Global Art Project Can Be Seen From Space! (21 Pics)

April 18th, 2011 Permalink

350 Earth is the world’s first art exhibit large enough to be seen from space! 350 EARTH is a global project to put art and creativity at the center of the growing movement to stop the climate crisis. 350.org launched the 350 EARTH project in November 2010 in the lead up to the UN Climate Meetings in Cancun, Mexico, coordinating over a dozen major public art pieces large enough to be seen from space. 350.org is building a global movement to solve the climate crisis. We love these pics and this project! [21 Pics]

Solar Scarab -- Cairo, Egypt

“Solar Scarab” by Sarah Rifaat — Cairo, Egypt. In Cairo, Egypt, hundreds of students formed the image of a traditional Scarab beetle, a traditional symbol of rebirth and regeneration that was often depicted on temple walls pushing the ball of the sun across the sky. Using the scarab and the sun in this art piece is both a reminder of the integral part the sun has always played in Egyptian history, and a call for re-examining our modern relationship to this most abundant source of clean energy. Photo #1 by Ahmed Hayman

Human Hurricane

“Human Hurricane” by Pablo Caballero — Mexico City, Mexico. More than 3,500 schoolchildren and members of the community came together in Mexico City’s Venustiano Carranza plaza on Monday November 22 to form a “human hurricane”, to represent Mexico’s vulnerability to climate change impacts like the devastating hurricanes that hit the states of Nuevo Leon and Veracruz earlier this year. Photo #2 by Satellite Image: Digital Globe


Human Hurricane by Pablo Caballero -- Mexico City, Mexico

“Human Hurricane” The event was part of 350 EARTH, the world’s first climate change art project large enough to be visible from space. Organizers wished to send a message to world leaders gathering next week in Cancun, Mexico for the UN climate negotiations that climate impacts like more frequent and intense hurricanes are already happening, and that the time to act is now. Photo #3 by Ricardo Villarreal T./ Artist: Pablo Caballero

Climate Elephant

Climate Elephant by Daniel Dancer — New Delhi, India. 3,000 students and teachers at the Ryan International School in New Delhi along with volunteers from the Indian Youth Climate Network joined aerial artist Daniel Dancer to form an enormous elephant with rising seas below to ask world leaders to not ignore the “elephant in the room” — climate change. Photo #4 by DDancer/artforthesky.com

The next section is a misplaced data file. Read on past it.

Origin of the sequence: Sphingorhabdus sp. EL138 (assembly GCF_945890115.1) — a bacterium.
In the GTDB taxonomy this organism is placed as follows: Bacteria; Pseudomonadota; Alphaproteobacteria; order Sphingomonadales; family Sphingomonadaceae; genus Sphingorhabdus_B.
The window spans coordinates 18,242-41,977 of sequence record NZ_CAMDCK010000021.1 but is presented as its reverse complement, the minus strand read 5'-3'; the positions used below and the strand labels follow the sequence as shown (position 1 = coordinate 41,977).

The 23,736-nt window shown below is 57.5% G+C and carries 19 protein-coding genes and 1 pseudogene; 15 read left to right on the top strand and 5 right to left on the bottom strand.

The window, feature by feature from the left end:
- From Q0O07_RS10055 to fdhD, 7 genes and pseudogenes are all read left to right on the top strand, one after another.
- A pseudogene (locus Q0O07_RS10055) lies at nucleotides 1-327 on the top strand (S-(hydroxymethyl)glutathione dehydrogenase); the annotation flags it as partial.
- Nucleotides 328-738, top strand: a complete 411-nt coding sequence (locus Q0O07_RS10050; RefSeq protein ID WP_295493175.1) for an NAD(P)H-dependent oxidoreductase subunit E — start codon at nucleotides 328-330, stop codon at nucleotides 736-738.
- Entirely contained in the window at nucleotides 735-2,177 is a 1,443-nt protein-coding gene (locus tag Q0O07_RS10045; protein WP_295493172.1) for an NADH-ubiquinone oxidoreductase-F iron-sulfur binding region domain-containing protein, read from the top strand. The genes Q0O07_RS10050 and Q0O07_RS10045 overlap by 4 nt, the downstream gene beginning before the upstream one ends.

Santa Domingo, Dominican Republic

Santo Domingo, Dominican Republic. On behalf of 350.org, DigitalGlobe’s WorldView-1 satellite took this 50-centimeter resolution image on November 21, 2010 from 300 miles up in space of young people joining with community members forming the image of a house being submerged by the rising seas that threaten all island nations. Photo #5 by Satellite Image: DigitalGlobe

350 EARTH @ Dominican Republic

350 EARTH @ Dominican Republic. In Dominican Republic hundreds of people in white gathered to raise their voices and commitment to the climate crisis. The message conveyed was the threat of sea level rise to an island nation as Dominican Republic and was part of one of the 350 EARTH events happening worldwide, a week before the climate negotiations. This day, November 21st, will always be remembered as the day that Dominicans came together for Planet Earth, our only home. Photo #6 by Marvin del Cid

Red Polar Bear Iceland

Red Polar Bear Iceland – Artist Bjargey Ólafsdóttir created a “Red Polar Bear” on the Langjökull Glacier in Iceland as part of the 350 EARTH planetary art show. The image is painted with red organic food dye approved for environmental use. Photo #7 by Christopher Lund for 350.org EARTH

red polar bear

“Red Polar Bear” by Bjargey Ólafsdóttir — Langjökull Glacier, Iceland. Photo #8 by Christopher Lund for 350.org EARTH

Buffalo Dancers Flash Flood

350 is art, but without the people – it would be nothing. Buffalo Dancers from Ohkay Owingeh (formerly San Juan) pueblo entering the Santa Fe River bed to participate in Flash Flood 350 art project. Photo #9 by Dianne Stromberg

Flash Flood

“Flash Flood” by Santa Fe Art Institute. The Santa Fe, New Mexico, EARTH event, showed how the Santa Fe River could look if there was water running through it. The Santa Fe River is one of the 10 most endangered rivers in North America. Photo #10 by Michael Clark